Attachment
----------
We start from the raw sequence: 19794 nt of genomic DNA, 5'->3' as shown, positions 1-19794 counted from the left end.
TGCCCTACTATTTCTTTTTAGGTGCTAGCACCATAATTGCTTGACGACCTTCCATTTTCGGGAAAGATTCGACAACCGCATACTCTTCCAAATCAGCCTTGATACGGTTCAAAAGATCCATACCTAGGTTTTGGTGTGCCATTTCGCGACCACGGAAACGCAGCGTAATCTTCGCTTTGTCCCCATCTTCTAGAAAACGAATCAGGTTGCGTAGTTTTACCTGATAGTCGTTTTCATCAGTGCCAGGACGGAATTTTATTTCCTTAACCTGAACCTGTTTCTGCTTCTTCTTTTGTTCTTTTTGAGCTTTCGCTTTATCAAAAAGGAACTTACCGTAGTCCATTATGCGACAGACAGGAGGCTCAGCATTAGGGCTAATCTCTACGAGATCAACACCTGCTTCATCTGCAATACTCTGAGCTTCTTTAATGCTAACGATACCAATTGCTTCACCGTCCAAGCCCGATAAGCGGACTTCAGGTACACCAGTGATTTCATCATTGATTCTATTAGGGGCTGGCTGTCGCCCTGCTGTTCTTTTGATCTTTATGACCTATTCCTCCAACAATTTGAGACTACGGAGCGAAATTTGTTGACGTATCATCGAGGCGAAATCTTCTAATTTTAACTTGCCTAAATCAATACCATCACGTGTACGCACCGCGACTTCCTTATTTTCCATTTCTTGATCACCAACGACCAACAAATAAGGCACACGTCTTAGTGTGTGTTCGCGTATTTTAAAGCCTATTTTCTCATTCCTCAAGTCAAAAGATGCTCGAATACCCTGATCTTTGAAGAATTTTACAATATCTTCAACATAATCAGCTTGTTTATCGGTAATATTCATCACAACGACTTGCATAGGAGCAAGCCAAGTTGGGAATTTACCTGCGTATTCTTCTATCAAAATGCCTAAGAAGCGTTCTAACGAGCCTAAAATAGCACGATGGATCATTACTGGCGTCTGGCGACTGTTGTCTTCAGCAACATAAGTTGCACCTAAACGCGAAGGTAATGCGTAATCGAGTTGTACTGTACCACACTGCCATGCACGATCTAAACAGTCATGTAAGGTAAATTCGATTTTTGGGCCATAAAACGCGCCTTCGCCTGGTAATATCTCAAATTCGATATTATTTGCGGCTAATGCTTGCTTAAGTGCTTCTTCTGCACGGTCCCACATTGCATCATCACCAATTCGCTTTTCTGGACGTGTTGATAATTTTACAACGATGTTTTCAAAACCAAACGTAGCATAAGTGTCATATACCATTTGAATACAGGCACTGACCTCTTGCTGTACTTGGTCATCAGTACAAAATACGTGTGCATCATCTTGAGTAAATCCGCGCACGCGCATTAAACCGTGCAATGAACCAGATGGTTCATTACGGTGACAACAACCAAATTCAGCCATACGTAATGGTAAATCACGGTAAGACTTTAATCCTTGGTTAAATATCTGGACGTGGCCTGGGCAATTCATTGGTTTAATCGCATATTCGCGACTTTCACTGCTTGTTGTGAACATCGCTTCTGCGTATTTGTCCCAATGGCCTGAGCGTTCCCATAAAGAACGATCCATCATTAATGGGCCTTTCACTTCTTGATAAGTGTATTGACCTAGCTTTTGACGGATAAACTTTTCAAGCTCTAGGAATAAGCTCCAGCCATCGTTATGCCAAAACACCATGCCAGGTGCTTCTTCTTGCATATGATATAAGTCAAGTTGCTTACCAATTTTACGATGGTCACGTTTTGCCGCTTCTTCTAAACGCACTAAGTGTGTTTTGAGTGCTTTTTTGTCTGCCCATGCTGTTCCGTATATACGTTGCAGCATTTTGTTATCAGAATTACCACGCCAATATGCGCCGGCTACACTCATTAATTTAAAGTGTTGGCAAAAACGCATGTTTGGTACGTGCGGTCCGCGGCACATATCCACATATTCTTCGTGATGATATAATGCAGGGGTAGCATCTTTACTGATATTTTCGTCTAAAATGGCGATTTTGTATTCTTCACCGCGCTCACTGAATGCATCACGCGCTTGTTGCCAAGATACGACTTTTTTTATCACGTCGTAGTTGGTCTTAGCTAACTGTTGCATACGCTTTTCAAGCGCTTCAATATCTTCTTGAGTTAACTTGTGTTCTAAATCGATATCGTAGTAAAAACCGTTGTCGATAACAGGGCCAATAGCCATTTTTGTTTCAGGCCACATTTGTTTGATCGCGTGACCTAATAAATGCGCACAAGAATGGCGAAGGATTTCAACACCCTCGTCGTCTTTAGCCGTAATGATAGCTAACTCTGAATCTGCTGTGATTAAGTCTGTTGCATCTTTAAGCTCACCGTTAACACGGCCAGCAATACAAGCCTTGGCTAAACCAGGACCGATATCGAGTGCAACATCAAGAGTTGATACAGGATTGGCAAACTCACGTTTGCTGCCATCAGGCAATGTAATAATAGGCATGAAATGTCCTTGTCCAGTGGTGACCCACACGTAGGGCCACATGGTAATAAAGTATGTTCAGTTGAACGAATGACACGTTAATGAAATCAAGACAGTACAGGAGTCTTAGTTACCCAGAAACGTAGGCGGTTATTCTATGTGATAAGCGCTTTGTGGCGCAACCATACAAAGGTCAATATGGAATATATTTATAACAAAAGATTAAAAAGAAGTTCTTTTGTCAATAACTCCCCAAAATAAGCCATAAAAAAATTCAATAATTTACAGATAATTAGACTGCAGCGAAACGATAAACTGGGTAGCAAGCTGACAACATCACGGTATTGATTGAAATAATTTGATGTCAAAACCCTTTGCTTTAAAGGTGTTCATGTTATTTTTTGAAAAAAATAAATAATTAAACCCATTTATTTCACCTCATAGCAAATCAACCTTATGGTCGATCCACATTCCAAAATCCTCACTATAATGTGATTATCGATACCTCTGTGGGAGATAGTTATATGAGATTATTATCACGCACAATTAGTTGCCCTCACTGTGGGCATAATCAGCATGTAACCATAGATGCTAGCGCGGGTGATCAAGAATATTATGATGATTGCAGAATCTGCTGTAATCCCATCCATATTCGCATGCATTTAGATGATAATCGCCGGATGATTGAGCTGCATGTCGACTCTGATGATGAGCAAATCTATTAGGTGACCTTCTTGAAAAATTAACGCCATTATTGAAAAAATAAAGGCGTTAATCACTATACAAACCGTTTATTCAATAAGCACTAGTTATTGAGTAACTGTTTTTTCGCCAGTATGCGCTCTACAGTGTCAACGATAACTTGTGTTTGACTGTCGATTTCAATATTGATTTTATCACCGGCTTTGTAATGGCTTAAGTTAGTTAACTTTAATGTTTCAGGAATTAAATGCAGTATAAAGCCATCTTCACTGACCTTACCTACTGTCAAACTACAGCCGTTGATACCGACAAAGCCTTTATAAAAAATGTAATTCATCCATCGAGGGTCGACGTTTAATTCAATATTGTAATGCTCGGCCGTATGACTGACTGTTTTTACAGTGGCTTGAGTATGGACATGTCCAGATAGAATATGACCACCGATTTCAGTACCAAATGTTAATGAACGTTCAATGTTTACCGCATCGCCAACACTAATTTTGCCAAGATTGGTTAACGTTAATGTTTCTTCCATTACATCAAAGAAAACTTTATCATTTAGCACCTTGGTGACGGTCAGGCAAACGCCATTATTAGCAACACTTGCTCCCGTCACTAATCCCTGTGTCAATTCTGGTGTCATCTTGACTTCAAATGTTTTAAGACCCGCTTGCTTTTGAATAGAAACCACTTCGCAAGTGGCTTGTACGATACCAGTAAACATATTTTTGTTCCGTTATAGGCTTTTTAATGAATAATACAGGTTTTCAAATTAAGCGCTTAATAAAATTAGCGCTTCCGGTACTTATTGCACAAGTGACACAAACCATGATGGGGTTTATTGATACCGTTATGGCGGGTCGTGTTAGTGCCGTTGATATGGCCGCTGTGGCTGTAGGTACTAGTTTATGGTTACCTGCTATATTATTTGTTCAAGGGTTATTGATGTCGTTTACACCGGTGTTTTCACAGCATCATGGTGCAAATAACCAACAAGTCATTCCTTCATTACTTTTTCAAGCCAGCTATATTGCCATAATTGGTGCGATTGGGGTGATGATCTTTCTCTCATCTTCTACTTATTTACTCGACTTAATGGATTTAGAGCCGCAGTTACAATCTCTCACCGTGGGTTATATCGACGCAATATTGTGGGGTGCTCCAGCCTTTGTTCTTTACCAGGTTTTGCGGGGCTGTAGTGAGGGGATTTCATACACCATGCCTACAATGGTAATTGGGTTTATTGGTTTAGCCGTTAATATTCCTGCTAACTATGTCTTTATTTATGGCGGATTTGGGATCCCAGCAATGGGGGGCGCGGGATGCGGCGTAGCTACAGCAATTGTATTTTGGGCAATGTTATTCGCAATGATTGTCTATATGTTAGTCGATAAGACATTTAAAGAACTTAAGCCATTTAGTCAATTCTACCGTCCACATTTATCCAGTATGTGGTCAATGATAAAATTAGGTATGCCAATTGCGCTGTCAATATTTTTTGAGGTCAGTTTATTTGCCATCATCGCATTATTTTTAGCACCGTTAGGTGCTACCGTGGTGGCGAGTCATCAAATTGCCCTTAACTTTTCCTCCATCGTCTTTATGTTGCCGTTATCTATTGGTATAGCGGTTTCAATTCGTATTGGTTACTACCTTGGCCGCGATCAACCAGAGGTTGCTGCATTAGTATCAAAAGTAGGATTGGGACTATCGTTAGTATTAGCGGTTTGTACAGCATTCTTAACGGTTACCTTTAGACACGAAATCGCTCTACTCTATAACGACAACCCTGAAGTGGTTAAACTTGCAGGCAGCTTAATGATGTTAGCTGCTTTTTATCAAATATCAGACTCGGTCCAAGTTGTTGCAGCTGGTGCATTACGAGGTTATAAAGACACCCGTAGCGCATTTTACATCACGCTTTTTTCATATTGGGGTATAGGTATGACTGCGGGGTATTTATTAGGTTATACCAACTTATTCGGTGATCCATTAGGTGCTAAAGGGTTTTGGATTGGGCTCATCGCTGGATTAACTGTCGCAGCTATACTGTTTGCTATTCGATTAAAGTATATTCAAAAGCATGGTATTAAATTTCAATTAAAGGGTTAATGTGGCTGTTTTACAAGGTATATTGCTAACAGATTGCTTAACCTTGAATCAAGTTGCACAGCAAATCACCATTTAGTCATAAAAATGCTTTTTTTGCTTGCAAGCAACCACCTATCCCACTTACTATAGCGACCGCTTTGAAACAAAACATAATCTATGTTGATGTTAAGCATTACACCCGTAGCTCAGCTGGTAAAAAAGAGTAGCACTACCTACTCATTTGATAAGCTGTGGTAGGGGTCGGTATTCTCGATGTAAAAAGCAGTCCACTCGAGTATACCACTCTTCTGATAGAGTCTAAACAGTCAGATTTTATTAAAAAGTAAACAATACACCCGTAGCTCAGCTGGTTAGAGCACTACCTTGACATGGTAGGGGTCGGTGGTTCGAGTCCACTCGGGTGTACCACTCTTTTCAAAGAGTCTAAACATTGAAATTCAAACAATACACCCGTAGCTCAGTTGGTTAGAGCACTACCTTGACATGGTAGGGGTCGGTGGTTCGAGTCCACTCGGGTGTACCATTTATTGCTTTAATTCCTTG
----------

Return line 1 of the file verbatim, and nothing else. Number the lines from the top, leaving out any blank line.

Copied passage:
We start from the raw sequence: 19794 nt of genomic DNA, 5'->3' as shown, positions 1-19794 counted from the left end.